Why Court erred in ‘Enrile Decision’
The Supreme Court, with due respect, gravely erred in granting Sen. Juan Ponce Enrile bail for humanitarian and health reasons, coupled with his solid reputation and decades of public service. Enrile is accused of plunder, an offense punishable by reclusion perpetua. Nowhere in the Constitution can we find the grounds cited by the Court in granting the bail.
The general rule on the right to bail is: “All persons in custody for the commission of an offense shall before conviction be admitted to bail as a matter of right with sufficient sureties or be released on recognizance prescribed by law.”
The exception is, when the offense charged is punishable by reclusion perpetua, meaning by life sentence, and when the evidence of guilt is strong, right to bail is not available.
The exception to the exception is, when the evidence presented by the prosecution is weak, then, the right to bail shall not be impaired and the court must grant the same. (Article III, Section 13, 1987 Philippine Constitution).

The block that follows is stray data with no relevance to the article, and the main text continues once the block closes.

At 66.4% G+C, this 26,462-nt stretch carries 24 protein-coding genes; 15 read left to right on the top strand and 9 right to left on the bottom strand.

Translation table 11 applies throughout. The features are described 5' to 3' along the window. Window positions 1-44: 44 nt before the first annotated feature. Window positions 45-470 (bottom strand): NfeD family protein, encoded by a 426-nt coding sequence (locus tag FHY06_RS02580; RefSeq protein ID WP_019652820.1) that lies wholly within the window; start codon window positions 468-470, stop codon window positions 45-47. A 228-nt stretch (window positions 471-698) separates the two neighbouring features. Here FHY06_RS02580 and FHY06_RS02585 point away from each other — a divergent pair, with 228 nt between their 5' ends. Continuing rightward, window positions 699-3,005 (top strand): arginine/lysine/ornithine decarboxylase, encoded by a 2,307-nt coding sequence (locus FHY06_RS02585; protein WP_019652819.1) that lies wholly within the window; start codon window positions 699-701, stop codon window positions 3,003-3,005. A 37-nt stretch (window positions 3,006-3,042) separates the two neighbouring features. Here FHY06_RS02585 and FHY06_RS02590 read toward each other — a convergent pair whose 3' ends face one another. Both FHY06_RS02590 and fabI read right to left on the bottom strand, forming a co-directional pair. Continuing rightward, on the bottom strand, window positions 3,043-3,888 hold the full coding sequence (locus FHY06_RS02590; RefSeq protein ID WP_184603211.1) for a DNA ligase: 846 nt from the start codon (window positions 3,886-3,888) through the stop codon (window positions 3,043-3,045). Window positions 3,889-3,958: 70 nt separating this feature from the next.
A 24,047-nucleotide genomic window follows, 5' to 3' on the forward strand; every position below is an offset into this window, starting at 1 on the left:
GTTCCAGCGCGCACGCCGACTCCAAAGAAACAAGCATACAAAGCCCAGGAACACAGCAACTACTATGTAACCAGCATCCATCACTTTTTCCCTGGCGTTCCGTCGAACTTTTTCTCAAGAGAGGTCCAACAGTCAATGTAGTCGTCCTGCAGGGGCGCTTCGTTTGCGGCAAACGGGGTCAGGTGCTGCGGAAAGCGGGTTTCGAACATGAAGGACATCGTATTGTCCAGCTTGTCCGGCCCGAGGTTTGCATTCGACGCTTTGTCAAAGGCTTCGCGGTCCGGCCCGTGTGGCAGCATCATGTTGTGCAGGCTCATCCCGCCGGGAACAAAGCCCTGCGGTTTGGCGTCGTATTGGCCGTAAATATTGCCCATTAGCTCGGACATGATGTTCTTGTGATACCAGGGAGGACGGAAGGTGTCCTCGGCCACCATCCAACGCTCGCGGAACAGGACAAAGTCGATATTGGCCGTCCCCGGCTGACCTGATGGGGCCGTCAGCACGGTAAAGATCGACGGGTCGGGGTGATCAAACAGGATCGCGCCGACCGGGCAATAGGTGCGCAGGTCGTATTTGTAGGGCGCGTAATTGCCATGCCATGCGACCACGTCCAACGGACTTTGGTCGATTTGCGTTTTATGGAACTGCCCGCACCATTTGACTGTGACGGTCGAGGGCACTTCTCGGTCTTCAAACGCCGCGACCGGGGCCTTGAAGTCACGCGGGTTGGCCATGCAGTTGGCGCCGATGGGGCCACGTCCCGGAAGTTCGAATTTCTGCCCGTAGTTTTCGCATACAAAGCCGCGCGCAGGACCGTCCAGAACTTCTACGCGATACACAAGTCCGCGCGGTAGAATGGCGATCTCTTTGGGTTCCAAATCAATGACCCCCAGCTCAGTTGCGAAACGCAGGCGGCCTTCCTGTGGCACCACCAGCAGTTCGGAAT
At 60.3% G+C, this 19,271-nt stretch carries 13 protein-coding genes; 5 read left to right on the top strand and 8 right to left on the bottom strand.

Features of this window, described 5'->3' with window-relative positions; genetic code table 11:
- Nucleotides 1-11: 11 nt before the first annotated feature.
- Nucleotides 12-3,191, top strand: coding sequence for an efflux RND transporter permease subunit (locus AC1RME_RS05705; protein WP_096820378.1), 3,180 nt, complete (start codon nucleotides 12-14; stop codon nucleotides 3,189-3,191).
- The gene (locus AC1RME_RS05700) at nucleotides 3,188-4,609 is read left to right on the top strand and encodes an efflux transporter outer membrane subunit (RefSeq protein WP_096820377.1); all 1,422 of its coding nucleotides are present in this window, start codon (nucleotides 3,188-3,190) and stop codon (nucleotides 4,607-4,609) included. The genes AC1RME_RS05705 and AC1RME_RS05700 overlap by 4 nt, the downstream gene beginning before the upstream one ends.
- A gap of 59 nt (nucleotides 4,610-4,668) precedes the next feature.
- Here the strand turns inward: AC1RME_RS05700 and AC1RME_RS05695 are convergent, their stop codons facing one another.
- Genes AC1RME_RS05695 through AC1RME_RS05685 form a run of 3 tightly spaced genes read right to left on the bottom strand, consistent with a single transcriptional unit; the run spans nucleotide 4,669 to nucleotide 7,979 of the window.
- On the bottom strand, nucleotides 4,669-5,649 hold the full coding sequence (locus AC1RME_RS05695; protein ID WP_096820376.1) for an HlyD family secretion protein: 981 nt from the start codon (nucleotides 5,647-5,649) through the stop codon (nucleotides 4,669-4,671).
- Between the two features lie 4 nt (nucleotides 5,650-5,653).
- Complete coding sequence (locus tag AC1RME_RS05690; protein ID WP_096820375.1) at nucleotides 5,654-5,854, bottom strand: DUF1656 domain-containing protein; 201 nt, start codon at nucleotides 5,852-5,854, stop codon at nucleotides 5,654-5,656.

Thus, clearly, the only ground where Enrile can be granted his right to bail is when the evidence presented by prosecution against him is weak.
The decision rendered by the Supreme Court opens the floodgates to “applications to bail” for humanitarian, health and age reasons as the so-called “Enrile Decision” is now part of jurisprudence that may be used by litigators, considering that “judicial decisions applying or interpreting the laws or the Constitution shall form a part of the legal system of the Philippines” (Article 8, Civil Code, as amended).
The basic issue in the case at bar is whether or not the evidence of the prosecution on the guilt of the accused is strong. In the positive, Enrile must be denied his right to bail. In the negative, he must enjoy his right to bail under the Constitution. Under no circumstances, however, may the good senator be released on grounds of health, age and decades of public service or for the sweeping humanitarian reason.
—NORMAN M. VERZOSA, Verzosa Gutierrez Nolasco Montenegro Law Offices, IBP Manila III incumbent president, [email protected]
Subscribe to INQUIRER PLUS to get access to The Philippine Daily Inquirer & other 70+ titles, share up to 5 gadgets, listen to the news, download as early as 4am & share articles on social media. Call 896 6000.